Bedford Stuyvesant residents say the lack of trash cans in the neighborhood is causing rubbish to pile up on busy sidewalks, and they want the city to do something about it, Brooklyn Paper reports.
Bed-Stuy local Cory Choy, who has organized a digital campaign to get more trash cans installed on busy streets, said the neighborhood had more trash than other high income Brooklyn areas because of a lack of garbage receptacles.
I go to Williamsburg, and I see on their commercial block down Bedford Avenue, on every single corner, not only will there be one trash can, there will actually be up to two or three trash cans on every single corner for blocks and blocks, Choy said.
According to Choy, the NYC Department of Sanitation removed over 200 wastebaskets in the neighborhood overnight years ago, after residents began illegally dumping household trash into them. The agency confirmed removing bins was a tactic used when bins were being misused. However, removing the bins did nothing to deter the ongoing trash problem.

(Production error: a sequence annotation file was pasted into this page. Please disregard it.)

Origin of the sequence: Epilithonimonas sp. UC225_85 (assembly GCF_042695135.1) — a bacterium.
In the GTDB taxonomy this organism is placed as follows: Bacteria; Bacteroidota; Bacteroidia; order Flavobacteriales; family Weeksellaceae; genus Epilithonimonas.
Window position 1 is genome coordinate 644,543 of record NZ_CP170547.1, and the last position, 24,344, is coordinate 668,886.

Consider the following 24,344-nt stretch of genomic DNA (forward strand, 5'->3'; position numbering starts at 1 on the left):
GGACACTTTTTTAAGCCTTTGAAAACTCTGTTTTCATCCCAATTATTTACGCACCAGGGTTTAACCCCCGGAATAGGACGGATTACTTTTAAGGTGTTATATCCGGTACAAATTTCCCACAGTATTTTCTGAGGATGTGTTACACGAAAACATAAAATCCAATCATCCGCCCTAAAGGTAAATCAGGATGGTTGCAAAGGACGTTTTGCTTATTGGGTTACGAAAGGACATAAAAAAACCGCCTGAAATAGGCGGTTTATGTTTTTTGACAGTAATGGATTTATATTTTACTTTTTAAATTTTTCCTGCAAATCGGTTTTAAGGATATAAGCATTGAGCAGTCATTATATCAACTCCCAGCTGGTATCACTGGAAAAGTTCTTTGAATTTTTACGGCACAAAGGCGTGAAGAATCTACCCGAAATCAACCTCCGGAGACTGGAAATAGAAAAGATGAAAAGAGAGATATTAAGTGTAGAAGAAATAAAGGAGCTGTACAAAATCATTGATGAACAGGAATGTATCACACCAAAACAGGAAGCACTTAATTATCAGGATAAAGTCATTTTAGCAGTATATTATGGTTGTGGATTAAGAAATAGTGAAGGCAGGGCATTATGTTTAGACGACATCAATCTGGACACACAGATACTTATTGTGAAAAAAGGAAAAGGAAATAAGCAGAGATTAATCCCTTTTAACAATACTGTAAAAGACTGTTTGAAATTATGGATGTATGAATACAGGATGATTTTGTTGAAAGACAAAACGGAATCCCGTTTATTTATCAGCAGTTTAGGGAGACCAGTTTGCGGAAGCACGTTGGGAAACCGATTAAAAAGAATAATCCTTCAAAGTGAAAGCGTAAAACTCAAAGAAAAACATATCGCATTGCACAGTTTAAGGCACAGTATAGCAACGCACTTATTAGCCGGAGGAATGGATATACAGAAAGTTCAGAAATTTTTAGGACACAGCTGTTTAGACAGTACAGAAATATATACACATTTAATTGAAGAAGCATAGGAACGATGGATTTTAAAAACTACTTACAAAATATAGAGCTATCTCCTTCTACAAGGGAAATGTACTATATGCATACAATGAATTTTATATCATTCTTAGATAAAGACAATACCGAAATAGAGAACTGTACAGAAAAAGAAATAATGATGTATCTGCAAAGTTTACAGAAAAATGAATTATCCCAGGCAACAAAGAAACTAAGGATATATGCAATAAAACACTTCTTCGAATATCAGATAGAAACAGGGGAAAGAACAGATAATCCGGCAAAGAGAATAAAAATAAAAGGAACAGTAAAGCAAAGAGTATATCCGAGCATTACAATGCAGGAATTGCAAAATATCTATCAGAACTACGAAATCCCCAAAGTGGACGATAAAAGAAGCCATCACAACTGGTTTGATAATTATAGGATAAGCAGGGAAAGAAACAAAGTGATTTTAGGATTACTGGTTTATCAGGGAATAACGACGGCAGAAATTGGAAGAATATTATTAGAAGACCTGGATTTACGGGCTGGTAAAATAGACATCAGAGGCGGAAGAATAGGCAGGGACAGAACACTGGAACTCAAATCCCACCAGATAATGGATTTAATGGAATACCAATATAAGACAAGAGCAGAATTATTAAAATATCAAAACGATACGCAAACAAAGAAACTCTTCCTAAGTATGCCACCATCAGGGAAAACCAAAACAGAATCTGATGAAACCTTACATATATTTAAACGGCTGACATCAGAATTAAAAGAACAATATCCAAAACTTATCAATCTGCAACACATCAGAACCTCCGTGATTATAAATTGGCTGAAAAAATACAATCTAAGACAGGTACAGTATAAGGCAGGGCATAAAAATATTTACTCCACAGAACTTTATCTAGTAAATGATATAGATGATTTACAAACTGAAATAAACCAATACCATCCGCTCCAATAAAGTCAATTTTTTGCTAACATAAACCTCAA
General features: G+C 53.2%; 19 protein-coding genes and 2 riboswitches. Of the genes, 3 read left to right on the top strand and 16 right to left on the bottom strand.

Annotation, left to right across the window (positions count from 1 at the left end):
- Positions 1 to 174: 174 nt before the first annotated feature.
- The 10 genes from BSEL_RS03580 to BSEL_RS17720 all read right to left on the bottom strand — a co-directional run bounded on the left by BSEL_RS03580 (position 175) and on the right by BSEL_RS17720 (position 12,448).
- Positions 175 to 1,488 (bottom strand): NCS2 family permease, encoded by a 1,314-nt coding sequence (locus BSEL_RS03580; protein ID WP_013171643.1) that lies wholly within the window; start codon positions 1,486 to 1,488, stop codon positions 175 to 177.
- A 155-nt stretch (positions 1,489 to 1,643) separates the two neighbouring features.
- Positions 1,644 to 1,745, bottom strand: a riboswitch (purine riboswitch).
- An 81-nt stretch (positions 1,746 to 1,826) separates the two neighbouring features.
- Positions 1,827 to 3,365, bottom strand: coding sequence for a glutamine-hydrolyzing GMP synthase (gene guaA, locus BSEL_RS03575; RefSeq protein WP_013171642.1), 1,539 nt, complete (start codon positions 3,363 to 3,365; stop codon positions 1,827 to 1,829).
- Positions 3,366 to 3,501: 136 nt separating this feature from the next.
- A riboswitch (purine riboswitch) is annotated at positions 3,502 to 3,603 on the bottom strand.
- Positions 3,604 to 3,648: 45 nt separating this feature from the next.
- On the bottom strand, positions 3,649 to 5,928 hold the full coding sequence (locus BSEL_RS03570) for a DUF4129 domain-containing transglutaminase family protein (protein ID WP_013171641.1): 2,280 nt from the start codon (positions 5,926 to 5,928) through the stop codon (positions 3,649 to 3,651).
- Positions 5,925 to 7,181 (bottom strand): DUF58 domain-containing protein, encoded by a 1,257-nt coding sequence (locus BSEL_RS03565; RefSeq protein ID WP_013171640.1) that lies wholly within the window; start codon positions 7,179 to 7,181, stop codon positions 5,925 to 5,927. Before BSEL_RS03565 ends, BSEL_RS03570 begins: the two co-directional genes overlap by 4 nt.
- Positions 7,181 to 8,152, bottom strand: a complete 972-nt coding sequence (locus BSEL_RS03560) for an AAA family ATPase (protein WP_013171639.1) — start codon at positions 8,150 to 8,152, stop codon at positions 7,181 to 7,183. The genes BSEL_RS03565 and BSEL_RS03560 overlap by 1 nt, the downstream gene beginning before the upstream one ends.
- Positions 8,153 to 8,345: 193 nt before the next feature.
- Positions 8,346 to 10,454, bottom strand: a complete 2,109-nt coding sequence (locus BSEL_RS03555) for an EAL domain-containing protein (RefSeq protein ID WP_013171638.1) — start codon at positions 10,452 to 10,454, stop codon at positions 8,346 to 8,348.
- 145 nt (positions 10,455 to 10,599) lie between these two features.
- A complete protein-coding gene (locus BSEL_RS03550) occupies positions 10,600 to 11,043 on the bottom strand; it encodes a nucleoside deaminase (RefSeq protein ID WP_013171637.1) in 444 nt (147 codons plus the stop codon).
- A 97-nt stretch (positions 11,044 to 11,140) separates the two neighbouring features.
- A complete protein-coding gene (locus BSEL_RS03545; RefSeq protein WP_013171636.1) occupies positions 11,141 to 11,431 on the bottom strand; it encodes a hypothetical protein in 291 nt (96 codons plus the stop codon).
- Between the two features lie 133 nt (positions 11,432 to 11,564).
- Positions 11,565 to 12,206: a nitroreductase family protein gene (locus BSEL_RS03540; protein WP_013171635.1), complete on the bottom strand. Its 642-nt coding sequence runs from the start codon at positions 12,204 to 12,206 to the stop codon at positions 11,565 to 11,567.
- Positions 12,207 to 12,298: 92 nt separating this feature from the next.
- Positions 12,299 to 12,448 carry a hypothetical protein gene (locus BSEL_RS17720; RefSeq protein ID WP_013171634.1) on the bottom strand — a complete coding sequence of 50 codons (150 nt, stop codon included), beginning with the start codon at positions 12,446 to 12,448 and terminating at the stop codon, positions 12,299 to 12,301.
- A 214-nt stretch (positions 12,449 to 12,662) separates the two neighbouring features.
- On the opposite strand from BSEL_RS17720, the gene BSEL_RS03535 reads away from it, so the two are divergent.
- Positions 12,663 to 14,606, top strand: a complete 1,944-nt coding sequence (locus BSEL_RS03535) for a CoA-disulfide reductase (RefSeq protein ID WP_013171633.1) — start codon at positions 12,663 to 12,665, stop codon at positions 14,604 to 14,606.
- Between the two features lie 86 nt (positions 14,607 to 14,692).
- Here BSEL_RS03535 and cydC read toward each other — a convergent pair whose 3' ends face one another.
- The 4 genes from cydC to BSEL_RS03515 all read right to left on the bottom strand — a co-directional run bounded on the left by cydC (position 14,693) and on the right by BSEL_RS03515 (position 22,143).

Choy is currently distributing a Google sheet for locals to input data on where they think new bins are needed. Since launching last week, Choy said the responses showed a real need for more local services.
Theres basically two responses that I get, he said. I get This is a great idea, wow. And then I get Gosh, I also have been trying to get a trash can on X-Y corner forever, I call 311 constantly and get no response.
Once a significant amount of data is collected, Choy plans on delivering the document to the Department of Sanitation, local councilmembers and Community Board 3.
However, a dramatic loss in revenue for the City has led to over $100 million in cuts to sanitation services, which has led to increasing trash pile-ups across the city. Trash collection was a victim of substantial City budget cuts, with services declining by more than 60 percent compared to last summer, according to the City.
In the face of economic hardship, and to ensure the City can continue to devote resources to essential safety, health, shelter, and food security needs, the City made a number of tough budget cuts, including to some of DSNYs collection and cleaning programs, Sanitation Department Spokeswoman Belinda Mager said.
The department said it welcomed input from community members, but could not commit to any new trash receptacles at the moment.
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